Masai: No matter how good you are, it will only take you so far. Character comes into play. We bring these kids along and teach them life skills. Being honest. Being on time. Respecting women. Respecting elders. Being confident. All those things. Sports and basketball is going to help develop some of those things.
Marci: How would you describe your leadership style?
Masai: That one is difficult for me. I try to do the best job that I can. It’s important to hire smart people. That’s the first thing I say. Whether it’s with Giants of Africa or the Raptors I think I have the smartest people working with me—and they’re good people. If you have the ability to prepare well I think you can confront anything and approach anything with good determination. Also being fierce. Honestly, it’s basketball. It’s not that complicated. But there is one thing: I don’t fear anybody. I don’t fear being criticized. It doesn’t bother me in any way. As long as I’m trying to do my job the best possible way that I can and give it my all. I believe sports is about winning and nothing else.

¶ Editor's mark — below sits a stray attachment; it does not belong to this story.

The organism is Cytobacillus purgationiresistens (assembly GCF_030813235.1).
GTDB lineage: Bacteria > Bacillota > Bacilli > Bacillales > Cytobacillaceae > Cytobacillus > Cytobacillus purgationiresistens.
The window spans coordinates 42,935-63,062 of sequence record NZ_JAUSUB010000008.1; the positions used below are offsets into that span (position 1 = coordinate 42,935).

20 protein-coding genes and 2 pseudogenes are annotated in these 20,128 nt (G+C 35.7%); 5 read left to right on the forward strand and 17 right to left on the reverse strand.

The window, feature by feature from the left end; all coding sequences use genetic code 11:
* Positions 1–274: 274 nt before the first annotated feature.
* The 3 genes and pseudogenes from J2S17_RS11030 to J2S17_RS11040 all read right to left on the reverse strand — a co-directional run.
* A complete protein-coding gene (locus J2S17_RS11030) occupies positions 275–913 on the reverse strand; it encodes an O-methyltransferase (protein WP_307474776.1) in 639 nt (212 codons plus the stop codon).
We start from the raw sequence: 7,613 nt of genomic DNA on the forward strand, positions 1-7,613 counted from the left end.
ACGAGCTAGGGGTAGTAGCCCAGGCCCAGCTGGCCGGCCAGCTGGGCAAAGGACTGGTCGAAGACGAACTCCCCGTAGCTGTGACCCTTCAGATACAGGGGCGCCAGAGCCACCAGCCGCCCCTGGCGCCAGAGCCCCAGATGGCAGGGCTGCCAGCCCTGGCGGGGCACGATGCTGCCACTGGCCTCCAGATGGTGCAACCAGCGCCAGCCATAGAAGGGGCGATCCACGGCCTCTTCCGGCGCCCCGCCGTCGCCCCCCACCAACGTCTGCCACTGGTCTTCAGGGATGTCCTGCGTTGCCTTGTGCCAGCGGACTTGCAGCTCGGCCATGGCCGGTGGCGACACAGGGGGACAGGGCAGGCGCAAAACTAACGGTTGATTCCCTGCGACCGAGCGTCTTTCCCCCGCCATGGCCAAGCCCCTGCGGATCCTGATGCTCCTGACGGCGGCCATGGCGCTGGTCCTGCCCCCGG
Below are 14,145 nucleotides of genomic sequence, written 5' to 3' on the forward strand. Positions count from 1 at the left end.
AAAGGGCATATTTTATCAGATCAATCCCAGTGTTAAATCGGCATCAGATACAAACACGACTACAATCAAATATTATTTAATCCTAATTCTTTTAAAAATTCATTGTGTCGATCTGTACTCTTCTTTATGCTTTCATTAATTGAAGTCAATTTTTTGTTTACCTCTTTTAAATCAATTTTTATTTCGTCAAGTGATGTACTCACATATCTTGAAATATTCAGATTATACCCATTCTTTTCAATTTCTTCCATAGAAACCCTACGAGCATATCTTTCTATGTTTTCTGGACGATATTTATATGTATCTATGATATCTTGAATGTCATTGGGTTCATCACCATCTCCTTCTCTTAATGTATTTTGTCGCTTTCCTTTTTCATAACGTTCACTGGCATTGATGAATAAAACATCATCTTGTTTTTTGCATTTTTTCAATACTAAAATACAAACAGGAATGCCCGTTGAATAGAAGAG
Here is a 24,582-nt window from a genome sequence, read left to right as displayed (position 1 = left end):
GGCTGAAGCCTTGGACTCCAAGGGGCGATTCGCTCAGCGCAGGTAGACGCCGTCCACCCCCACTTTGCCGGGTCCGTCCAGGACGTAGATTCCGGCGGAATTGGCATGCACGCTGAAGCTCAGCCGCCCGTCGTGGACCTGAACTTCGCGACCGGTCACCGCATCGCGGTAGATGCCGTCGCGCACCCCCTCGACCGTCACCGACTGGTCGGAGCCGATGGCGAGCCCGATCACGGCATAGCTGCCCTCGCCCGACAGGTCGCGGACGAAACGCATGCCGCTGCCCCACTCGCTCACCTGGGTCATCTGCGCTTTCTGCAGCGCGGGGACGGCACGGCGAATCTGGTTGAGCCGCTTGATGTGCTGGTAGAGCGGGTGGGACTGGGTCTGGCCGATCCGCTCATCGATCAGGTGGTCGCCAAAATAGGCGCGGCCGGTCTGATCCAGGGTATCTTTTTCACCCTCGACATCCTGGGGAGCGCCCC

Marci: Well, you know a thing or two about winning. Congratulations on the NBA Championship!! What are the most important lessons you’ve learned on the journey so far—things that helped you on the road to winning it all?